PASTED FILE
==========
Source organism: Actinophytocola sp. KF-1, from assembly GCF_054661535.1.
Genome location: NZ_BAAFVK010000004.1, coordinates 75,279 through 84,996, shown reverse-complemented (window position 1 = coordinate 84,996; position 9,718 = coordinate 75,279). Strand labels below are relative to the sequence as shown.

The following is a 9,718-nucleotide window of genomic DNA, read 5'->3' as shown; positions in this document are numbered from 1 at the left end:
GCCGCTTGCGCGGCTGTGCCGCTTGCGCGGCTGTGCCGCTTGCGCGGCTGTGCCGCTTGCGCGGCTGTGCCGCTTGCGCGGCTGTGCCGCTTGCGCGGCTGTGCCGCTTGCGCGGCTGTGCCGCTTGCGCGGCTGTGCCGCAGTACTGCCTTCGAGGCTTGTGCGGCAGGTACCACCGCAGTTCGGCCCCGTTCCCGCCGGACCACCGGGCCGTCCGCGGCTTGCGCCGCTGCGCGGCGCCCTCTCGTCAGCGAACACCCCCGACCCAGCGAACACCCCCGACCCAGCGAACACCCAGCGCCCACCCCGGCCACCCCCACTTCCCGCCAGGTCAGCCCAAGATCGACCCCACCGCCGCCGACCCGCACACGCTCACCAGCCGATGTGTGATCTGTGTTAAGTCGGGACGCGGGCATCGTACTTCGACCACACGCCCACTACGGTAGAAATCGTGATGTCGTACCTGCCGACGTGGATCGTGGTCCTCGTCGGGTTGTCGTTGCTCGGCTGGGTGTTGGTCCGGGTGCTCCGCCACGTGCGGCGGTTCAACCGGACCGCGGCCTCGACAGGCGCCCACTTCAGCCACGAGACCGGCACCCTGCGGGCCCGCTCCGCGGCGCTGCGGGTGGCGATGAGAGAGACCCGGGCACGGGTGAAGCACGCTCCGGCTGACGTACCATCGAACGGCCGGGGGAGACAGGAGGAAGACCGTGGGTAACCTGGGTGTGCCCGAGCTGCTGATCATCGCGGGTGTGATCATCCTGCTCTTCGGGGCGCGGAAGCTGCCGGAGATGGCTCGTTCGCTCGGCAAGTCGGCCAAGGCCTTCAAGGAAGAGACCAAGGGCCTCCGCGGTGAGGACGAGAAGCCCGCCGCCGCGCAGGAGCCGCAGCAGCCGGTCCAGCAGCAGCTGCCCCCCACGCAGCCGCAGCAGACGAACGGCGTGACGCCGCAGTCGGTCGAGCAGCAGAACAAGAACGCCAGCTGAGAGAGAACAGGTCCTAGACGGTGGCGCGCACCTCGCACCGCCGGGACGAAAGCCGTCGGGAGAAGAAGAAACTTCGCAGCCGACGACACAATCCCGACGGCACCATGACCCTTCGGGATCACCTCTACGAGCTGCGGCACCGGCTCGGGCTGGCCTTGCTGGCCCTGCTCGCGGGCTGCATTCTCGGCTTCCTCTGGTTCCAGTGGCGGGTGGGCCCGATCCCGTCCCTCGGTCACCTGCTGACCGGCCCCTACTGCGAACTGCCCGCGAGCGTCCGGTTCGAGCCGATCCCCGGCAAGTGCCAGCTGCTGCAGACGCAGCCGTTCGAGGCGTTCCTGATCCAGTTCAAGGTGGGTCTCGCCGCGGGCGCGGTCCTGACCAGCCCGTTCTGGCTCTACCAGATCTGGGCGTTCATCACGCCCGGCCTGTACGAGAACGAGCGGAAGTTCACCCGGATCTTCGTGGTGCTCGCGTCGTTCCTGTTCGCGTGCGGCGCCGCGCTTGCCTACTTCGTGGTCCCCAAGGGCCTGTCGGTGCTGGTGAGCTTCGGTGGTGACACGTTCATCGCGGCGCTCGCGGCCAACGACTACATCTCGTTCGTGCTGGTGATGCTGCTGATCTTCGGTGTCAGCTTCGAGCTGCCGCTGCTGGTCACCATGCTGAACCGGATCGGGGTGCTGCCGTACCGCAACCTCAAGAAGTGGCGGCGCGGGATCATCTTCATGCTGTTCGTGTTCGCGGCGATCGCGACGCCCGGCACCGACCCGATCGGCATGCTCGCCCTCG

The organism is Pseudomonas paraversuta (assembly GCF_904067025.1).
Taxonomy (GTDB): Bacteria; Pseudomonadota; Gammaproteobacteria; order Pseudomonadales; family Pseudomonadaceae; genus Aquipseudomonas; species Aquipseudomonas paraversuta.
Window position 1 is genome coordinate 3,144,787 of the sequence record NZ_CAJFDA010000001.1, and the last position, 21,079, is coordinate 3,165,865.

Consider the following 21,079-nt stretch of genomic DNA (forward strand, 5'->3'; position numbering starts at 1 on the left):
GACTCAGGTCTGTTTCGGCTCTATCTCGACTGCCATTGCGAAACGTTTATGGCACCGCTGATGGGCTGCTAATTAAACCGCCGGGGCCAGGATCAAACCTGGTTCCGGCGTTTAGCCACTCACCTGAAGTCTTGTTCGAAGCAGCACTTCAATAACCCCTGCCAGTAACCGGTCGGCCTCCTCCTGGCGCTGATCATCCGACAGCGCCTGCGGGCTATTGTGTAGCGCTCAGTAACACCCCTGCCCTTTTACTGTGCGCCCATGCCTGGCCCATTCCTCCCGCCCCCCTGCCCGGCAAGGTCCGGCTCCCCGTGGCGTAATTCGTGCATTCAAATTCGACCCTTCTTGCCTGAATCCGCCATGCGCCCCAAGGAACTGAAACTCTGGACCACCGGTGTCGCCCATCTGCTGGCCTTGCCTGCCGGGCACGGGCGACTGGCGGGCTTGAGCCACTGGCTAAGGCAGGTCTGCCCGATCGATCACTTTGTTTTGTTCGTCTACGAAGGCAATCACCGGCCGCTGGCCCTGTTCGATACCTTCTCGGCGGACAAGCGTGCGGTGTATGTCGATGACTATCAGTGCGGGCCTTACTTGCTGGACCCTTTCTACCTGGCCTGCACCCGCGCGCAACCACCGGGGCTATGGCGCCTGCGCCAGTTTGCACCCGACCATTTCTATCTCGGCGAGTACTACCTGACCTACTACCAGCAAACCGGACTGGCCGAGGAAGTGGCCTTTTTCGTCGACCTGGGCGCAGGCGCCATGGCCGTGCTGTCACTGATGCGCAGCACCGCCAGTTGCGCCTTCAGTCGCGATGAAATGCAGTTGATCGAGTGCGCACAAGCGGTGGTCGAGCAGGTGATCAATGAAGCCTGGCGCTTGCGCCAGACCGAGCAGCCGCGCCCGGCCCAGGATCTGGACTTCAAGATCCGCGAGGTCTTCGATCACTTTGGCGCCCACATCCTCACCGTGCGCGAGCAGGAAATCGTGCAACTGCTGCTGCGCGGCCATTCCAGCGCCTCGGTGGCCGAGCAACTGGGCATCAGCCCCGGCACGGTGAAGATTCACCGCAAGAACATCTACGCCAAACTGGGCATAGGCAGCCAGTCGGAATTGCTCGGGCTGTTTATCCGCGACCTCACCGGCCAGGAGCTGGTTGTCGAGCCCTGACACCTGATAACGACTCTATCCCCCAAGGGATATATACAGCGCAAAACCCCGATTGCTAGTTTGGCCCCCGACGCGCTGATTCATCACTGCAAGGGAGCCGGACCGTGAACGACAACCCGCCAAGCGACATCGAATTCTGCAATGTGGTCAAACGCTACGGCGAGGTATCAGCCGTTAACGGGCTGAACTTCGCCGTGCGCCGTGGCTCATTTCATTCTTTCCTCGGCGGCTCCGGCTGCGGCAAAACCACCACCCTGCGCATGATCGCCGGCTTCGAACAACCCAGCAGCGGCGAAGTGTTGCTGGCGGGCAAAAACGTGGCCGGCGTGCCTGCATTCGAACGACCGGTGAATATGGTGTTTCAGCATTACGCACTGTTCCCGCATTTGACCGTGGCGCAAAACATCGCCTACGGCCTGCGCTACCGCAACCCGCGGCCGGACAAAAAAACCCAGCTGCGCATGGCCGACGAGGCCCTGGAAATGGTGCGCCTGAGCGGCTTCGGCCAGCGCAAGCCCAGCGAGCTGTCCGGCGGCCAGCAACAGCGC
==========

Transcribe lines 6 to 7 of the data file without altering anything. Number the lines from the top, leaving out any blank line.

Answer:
Taxonomy (GTDB): Bacteria; Pseudomonadota; Gammaproteobacteria; order Pseudomonadales; family Pseudomonadaceae; genus Aquipseudomonas; species Aquipseudomonas paraversuta.
Window position 1 is genome coordinate 3,144,787 of the sequence record NZ_CAJFDA010000001.1, and the last position, 21,079, is coordinate 3,165,865.